When it comes to spotting danger periods for recessions, and especially major crashes, the Boom/Bust Cycle lets us see when stock crashes and recessions are most likely to occur. As my fourth key macroeconomic cycle, this makes it the most important one I have innovated since the Generational Spending Wave in 1988.
It explains why Ned Davis' Decennial Cycle failed in 2010 - 2012, and why his cycle is more variable than clock-like. And right now it's flashing a warning sign of extreme danger into 2019!
What gives this cycle an edge is that it's based on sunspot activity, and scientists have measured this accurately since the mid-1700s. As such, they can now project it fairly accurately, as you can see for yourself in this first chart…
Dave Okenquist, my research analyst, found data on recessions back to 1850 and added the grey shadings to indicate these on the chart. That shows us that 88% of such recessions occurred in the downward leg of this Boom/Bust Sunspot Cycle.
That's an astounding and irrefutable correlation!
Anyone who thinks this is too weird to pay attention to does so at their own expense.
In the last Boom/Bust Sunspot Cycle, we experienced the tech crash from right at the top in March 2000 into October 2002, exactly within the first three years of the downward trend - as Ned Davis' cycle would have predicted.
Then we had the 2008/09 crash and great recession right into the cycle's bottom in August of 2009. That's not something Davis' cycle would have predicted.
How's that for a forecasting tool?
The most recent cycle was the most extreme in hundreds of years. It stretched out to 13.9 years instead of the average 10! It only peaked and began to turn down in February 2014, not the more typical early decade setback we've seen in the past since the 1960s.
Now, look at this table. It lists the major financial crashes, crises and depressions as they correlate with downturns in sunspot cycles all the way back to the early 1800s.
That's 11 out of 11 major financial crises right over two decades - a 100% batting average!
So what does the current cycle say?
It tells us that the greatest danger zone is right ahead, from 2017 into early 2020!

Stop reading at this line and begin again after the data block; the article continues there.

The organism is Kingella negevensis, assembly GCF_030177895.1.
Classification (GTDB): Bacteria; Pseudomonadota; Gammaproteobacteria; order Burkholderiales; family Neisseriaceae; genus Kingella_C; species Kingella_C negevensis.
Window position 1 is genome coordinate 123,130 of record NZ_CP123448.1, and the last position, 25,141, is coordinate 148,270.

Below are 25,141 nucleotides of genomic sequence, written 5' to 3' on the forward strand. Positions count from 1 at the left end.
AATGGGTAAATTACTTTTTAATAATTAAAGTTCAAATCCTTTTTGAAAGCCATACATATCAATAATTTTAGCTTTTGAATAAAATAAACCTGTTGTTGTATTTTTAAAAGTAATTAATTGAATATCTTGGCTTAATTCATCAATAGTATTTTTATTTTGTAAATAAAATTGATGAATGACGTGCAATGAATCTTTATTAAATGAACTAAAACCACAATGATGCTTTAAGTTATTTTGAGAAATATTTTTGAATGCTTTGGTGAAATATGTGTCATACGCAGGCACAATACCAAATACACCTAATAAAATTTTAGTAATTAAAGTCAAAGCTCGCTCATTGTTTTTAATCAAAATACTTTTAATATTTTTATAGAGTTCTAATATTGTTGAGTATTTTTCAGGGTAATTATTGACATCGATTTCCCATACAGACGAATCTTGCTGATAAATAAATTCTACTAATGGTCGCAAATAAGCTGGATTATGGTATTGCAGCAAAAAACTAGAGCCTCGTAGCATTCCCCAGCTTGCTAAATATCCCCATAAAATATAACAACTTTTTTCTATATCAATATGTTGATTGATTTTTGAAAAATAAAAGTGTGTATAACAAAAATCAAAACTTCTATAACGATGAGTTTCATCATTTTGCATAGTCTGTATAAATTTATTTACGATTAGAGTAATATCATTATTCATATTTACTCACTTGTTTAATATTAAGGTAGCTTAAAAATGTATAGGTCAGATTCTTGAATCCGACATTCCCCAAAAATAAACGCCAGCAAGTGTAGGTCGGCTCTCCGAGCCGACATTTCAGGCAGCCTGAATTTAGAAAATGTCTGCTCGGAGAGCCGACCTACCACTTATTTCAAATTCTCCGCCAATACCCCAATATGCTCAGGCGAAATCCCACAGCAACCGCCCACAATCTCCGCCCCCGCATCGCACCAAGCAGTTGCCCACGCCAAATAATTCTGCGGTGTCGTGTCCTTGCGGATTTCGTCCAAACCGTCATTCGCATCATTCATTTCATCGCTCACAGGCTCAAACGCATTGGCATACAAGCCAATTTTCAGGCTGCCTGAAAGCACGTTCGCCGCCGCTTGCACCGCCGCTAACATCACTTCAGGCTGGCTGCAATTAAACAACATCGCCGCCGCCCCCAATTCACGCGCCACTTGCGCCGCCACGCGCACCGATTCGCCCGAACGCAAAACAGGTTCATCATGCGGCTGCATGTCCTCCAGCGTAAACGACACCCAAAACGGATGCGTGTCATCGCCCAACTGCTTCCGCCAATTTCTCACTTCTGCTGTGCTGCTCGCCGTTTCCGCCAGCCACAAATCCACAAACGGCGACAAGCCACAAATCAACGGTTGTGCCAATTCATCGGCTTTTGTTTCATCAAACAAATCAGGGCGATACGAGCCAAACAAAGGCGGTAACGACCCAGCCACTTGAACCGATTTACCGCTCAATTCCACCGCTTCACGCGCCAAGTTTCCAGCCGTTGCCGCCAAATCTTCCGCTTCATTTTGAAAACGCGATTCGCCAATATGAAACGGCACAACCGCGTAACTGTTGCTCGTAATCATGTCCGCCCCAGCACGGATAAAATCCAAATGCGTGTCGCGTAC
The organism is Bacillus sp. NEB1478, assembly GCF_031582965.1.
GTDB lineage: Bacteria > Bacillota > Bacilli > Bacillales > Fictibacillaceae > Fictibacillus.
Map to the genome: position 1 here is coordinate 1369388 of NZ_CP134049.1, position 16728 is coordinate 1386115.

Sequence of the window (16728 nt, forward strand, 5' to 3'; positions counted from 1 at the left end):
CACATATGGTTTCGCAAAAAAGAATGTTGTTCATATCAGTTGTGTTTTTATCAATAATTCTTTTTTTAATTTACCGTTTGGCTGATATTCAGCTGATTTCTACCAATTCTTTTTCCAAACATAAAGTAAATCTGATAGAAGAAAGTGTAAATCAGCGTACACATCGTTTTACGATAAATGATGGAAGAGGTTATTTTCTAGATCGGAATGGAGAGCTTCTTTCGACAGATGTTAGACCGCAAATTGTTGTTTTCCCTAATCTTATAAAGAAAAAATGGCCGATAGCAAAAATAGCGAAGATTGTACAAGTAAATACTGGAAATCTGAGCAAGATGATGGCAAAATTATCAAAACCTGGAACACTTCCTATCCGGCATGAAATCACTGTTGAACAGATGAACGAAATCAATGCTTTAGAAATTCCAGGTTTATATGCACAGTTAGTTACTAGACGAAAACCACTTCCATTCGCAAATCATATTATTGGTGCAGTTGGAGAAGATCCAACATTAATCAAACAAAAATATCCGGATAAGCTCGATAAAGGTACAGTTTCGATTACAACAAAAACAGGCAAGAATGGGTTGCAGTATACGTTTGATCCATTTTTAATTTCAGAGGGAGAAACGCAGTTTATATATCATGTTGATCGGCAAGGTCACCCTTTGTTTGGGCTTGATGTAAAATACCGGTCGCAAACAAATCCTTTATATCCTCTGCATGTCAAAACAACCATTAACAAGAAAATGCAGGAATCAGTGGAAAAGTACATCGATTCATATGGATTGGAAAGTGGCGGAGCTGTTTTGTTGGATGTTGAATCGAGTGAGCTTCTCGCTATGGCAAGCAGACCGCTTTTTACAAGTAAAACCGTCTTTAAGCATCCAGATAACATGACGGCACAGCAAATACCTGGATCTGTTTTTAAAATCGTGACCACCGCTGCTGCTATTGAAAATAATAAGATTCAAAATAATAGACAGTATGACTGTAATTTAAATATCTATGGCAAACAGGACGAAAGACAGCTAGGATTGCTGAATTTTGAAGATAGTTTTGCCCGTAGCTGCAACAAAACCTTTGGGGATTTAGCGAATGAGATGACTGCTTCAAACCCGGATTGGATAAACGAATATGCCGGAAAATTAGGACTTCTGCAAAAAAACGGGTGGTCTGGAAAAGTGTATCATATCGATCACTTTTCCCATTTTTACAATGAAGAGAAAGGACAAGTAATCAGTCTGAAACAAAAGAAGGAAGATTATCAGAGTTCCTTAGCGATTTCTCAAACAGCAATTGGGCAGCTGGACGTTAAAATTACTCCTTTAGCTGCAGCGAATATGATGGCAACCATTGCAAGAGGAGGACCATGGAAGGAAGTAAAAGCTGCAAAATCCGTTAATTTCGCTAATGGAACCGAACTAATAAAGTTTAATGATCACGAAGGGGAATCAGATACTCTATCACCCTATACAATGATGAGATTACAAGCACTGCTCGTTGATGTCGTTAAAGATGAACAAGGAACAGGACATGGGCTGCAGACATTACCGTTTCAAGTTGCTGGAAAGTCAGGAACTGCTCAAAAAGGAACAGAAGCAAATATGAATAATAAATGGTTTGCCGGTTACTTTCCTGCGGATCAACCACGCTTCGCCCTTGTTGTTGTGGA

Andy Pancholi of markettimingreport.com will be speaking at our IES conference on October 20-22. In addition to his near-term turning point models, he saw major connections with longer-term crashes, like the one we saw in 2008. He sees this happening again in 2017 and 2019. This adds weight to the warning that the worst is just ahead.
Central banks are fighting this tooth and nail and they may just succeed in delaying a crash a bit longer. But despite such extreme efforts, the markets have gone nowhere since late 2014, shortly after this Sunspot Cycle turned down. Passive investors would be silly to risk staying in this market.
The best scientists are my secret weapon here and they project that this Sunspot Cycle bottoms around late 2019/early 2020 (investors who still follow Ned Davis' Decennial Cycle will likely continue to be way off track on this).
In short: all four of my powerful macroeconomic cycles point down together into early 2020.
The most critical demographic cycle doesn't turn back up until late 2022 forward. But the Geopolitical Cycle and Boom/Bust Sunspot Cycle both turn up around early 2020. Each one represents the most comprehensive, but still simple, view of the dimensions that shape our economy over time, giving you a window into future years.
And what they're all saying is that we'll soon see the sale of a lifetime, when stocks, real estate, businesses, and even gold will be going for pennies on the dollar… and where those who understand what and why it's happening can take advantage!
For those that haven't already, get my new book, The Sale of a Lifetime, at amazon.com. It recently hit #36 on the bestseller list just five days after being released, and we expect it to climb higher in the days ahead.
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Disclosure: I/we have no positions in any stocks mentioned, and no plans to initiate any positions within the next 72 hours.
I wrote this article myself, and it expresses my own opinions. I am not receiving compensation for it. I have no business relationship with any company whose stock is mentioned in this article.